Laura Lynn Fockaert

Education

After obtaining a bachelor degree in Chemistry at the Plantijn University College, Antwerp, Belgium in 2012, Laura-Lynn Fockaert received her master degree in Chemical Engineering Technology at the University of Antwerp, Belgium, in 2014. Her thesis is about the in-situ study of interfacial bonding mechanisms of carboxylic coatings on metal substrates. In 2015 Laura-Lynn started as a PhD candidate in the CTE group working on the effects of mobility of water and charge carriers at polymer-metal interfaces on long-term stability of a polymer-metal hybrid system. Research interest of Laura-Lynn are corrosion, corrosion protection, surface chemistry, and coatings.

Project : NWO-M2i

The effects of mobility of water and charge carriers at polymer-metal interfaces on long-term stability of a polymer-metal hybrid system

Coatings are often applied on metal surfaces to protect them against a corrosive environment. The largest single user of pre-painted metal is the building sector. Examples of applications are cladding and roof products. For this use a high resistance to metal-polymer interfacial bonding degradation is desired for durable protection against corrosion reactions. The interfacial bonding stability is not only influenced by coating permeability and the initial adhesion of the organic coating to the metallic substrate but also by the mobility of water and ions along the interface upon exposure to a corrosive environment. Despite of the crucial role of interfacial ion mobility in many electrochemical processes (i.a. cathodic delamination), a clear surface chemistry-correlated understanding this phenomenon is missing. The insufficient knowledge on the effect of oxide surface properties on interfacial ion mobility and metal-polymer adhesion is related to the difficulties of studying buried interfaces directly and non-destructively using current surface analytical techniques. Another challenge is the complexity of water-covered oxide surfaces in humid atmospheres, which significantly increases the surface conductivity, but simultaneously complicates the characterization of the surface chemistry underneath the water layer. The project aims to describe and control interfacial mobility and (de)bonding mechanisms. On the basis of a fundamental interphase parameter study, this research approach provides the opportunity to optimize and create new enhanced metallic/organic coating systems that are better resistant to degradation and can lead to an improved lifetime. In this case, there will be an emphasis on the fundamentals of water and ionic mobility and interfacial bonding properties between galvanized steel substrates and polyester polyurethane coatings.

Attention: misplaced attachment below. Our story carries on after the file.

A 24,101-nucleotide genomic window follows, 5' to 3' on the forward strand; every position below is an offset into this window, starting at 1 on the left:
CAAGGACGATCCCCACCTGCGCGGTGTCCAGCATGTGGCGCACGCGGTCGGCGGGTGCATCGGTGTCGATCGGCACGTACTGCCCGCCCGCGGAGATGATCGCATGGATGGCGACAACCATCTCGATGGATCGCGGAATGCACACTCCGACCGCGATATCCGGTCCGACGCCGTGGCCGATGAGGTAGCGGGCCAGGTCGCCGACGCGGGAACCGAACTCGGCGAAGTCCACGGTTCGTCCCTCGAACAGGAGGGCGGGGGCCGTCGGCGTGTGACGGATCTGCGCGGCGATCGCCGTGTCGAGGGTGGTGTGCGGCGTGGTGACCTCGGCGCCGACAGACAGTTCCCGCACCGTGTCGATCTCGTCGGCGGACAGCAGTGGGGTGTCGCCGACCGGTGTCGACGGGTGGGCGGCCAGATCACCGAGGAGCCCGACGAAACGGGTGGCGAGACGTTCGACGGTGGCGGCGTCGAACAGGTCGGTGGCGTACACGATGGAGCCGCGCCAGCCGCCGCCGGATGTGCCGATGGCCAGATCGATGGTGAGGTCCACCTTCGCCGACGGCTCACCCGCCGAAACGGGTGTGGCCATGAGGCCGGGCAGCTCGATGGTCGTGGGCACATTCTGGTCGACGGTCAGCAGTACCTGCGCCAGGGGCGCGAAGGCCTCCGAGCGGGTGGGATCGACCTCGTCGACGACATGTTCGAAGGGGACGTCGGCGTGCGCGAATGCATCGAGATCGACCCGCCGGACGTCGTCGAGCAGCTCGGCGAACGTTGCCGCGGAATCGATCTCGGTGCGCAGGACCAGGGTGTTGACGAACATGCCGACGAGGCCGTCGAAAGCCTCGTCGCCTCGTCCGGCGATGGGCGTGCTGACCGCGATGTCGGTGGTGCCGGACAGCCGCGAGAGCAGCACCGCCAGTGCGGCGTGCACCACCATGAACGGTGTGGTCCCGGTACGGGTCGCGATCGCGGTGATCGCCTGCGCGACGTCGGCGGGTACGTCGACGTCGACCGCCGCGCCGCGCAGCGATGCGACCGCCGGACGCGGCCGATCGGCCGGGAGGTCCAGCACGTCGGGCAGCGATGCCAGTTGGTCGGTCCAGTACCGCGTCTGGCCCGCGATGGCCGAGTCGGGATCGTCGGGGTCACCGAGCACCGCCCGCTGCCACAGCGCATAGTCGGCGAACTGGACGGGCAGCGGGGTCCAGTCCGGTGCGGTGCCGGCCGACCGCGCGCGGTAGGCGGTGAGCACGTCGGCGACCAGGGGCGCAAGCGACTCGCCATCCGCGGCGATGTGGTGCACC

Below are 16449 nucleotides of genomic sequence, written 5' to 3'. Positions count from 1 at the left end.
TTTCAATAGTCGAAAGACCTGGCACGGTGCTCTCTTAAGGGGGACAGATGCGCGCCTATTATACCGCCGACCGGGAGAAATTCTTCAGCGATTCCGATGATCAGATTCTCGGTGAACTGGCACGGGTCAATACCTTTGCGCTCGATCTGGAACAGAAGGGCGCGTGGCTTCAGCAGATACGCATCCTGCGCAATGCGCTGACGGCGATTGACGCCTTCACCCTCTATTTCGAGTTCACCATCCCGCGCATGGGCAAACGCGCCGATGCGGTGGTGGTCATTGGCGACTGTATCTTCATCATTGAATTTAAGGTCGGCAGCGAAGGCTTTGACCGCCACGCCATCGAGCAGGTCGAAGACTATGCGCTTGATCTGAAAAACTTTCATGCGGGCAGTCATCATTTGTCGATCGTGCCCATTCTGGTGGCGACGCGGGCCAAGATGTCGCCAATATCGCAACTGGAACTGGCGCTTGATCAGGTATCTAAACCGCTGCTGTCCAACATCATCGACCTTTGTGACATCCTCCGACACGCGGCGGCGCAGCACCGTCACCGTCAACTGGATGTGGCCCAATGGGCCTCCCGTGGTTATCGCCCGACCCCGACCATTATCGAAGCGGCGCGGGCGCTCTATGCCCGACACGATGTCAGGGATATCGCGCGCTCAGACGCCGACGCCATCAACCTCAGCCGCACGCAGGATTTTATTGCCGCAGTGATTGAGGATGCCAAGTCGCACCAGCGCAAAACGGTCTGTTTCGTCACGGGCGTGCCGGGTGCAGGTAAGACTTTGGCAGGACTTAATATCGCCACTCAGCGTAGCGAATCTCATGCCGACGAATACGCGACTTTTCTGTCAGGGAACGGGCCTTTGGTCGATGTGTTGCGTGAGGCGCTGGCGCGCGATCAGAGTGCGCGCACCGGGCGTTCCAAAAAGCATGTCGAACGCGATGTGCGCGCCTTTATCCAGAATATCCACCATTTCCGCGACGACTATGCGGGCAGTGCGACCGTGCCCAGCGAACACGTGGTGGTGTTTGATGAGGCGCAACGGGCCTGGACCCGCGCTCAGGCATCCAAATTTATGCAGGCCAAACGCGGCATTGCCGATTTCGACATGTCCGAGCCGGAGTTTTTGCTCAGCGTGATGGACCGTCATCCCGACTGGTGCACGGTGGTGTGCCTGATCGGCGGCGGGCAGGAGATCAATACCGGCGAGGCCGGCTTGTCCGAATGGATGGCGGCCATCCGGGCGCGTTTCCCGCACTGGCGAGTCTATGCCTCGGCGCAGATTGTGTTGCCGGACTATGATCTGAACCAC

Summary